(Updates with details from central bank survey in second paragraph.)
Oct. 26 (Bloomberg) -- Chilean policy makers will keep the benchmark interest rate on hold for a fifth straight month in November before cutting by a quarter-point to 5 percent by February, according to a central bank survey of traders and investors.
Policy makers led by bank President Jose De Gregorio, who have kept borrowing costs unchanged at 5.25 percent in their past four monthly meetings, will reduce rates to 4.5 percent by May 2012, according to the bi-weekly survey posted on the bank website today.
The central bank will change the “orientation” of monetary policy if the global economy deteriorates further and impacts Chile’s growth and inflation rates, according to a statement accompanying this month’s decision to keep borrowing costs unchanged.
“It is important that, in general, monetary policy doesn’t act late nor in insufficient doses,” De Gregorio told a conference in Santiago last week. “It is also important that it doesn’t act precipitately. Monetary policy that reverses bias because the diagnosis was wrong loses credibility. Potential delays can be compensated for with aggression.”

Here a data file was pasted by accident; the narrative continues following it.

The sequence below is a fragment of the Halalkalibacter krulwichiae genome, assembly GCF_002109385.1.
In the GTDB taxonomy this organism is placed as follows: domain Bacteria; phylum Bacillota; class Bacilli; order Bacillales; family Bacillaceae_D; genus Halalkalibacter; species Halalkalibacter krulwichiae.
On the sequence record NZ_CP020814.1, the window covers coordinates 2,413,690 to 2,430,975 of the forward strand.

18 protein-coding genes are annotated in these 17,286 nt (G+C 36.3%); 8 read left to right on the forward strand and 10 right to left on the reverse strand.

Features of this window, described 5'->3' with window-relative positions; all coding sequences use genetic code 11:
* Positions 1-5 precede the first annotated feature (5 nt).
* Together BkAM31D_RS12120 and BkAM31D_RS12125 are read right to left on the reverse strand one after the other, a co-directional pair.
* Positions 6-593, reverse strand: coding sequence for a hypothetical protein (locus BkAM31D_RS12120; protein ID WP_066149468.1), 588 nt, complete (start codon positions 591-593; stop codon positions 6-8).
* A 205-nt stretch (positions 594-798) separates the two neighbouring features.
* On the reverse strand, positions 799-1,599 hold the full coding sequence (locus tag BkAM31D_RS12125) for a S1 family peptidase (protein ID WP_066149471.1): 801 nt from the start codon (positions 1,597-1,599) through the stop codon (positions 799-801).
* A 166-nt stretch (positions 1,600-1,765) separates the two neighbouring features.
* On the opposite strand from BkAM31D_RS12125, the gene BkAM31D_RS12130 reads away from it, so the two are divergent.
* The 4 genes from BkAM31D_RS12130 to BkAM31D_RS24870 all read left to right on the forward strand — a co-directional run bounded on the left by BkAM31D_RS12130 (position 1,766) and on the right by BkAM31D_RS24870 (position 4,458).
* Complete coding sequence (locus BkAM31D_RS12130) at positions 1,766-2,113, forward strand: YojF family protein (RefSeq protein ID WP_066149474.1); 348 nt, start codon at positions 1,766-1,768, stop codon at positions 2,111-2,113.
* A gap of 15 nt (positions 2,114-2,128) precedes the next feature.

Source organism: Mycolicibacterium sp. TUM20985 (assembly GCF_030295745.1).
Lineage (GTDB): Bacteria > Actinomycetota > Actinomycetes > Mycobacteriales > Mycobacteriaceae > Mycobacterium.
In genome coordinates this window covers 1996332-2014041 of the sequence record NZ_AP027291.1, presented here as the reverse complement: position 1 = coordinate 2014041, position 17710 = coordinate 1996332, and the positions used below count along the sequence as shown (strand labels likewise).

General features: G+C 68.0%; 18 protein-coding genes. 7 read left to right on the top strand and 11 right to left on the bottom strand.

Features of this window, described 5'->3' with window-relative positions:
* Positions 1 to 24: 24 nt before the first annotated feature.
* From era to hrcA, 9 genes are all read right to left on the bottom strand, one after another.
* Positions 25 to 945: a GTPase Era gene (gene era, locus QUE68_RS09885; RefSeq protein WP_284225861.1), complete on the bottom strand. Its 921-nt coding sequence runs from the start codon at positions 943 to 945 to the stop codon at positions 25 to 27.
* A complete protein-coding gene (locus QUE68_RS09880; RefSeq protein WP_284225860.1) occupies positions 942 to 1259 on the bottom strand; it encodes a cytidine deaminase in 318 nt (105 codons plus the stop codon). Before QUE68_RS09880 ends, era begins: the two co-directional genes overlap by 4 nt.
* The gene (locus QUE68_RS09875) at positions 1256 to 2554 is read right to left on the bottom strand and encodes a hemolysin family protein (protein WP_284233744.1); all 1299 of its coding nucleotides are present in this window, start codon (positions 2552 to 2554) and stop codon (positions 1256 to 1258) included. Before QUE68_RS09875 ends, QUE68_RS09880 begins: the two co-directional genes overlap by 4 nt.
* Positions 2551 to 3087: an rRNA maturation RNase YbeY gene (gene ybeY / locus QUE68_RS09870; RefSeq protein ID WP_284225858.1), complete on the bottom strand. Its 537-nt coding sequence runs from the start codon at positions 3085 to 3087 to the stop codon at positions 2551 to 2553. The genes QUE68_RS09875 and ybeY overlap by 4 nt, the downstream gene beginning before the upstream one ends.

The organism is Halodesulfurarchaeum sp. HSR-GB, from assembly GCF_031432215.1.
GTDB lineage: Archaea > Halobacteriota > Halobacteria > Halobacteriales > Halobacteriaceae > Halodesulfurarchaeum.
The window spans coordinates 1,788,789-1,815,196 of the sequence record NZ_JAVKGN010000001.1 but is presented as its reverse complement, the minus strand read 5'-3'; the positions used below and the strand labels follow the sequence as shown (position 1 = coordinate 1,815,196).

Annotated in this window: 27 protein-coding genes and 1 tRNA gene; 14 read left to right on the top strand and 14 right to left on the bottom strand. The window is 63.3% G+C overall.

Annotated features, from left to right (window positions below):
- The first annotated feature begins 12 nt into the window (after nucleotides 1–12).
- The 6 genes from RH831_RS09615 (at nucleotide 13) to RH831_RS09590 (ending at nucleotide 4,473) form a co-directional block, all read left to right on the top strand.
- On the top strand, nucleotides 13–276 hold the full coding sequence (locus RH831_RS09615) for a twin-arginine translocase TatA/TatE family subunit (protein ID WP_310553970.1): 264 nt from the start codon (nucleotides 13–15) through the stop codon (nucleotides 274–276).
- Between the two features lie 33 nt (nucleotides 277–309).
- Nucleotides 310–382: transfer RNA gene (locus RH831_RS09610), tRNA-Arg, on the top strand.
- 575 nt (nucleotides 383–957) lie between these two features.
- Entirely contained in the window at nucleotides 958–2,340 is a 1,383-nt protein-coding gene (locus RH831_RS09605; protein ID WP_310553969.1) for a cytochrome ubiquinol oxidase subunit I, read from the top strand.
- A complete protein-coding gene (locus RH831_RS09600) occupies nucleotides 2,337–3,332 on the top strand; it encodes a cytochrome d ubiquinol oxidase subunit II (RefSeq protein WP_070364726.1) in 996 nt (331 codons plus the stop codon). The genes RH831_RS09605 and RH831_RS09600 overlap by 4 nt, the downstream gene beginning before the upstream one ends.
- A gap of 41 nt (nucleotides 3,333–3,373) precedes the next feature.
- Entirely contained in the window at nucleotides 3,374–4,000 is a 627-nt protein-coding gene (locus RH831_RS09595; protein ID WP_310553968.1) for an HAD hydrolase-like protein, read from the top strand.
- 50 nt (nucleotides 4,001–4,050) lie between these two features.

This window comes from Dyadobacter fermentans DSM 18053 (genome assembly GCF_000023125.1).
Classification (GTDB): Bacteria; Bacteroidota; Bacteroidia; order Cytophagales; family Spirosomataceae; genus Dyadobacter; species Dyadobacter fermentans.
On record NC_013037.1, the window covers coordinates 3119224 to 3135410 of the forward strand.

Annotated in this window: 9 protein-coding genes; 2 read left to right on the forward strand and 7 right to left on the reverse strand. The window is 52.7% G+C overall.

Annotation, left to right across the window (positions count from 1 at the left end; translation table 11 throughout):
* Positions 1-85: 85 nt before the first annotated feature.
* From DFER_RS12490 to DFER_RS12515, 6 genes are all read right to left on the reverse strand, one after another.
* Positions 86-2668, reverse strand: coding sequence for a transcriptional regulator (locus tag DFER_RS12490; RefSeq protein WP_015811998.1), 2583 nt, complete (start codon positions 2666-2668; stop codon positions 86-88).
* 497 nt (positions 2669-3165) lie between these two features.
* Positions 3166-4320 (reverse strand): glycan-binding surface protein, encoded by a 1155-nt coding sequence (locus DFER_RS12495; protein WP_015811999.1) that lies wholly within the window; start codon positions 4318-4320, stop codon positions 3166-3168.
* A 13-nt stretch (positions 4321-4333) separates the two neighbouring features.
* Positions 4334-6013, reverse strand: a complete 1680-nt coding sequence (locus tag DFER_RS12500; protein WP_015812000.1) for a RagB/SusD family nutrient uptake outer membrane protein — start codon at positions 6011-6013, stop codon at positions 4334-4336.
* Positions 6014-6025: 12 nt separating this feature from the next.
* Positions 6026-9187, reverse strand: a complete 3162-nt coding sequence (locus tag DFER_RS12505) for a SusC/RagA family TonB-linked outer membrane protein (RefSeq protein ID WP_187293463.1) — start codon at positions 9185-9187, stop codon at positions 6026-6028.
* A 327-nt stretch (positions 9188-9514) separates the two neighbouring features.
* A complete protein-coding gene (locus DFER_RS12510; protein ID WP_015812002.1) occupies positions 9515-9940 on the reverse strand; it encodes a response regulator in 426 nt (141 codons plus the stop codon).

Three-month interest rate swaps, which reflect traders’ views of average borrowing costs, fell 2 basis point, or 0.02 percentage point, to 5.08 percent at 8:18 a.m. Santiago time.
Annual inflation will decelerate to 2.7 percent in 12 months from 3.3 percent in September, according to today’s survey. Policy makers target annual inflation of 3 percent, plus or minus 1 percentage point over a 24-month horizon.
--With assistance from Matthew Craze, Eduardo Thomson and Javiera Baeza in Santiago. Editors: Philip Sanders, Richard Jarvie
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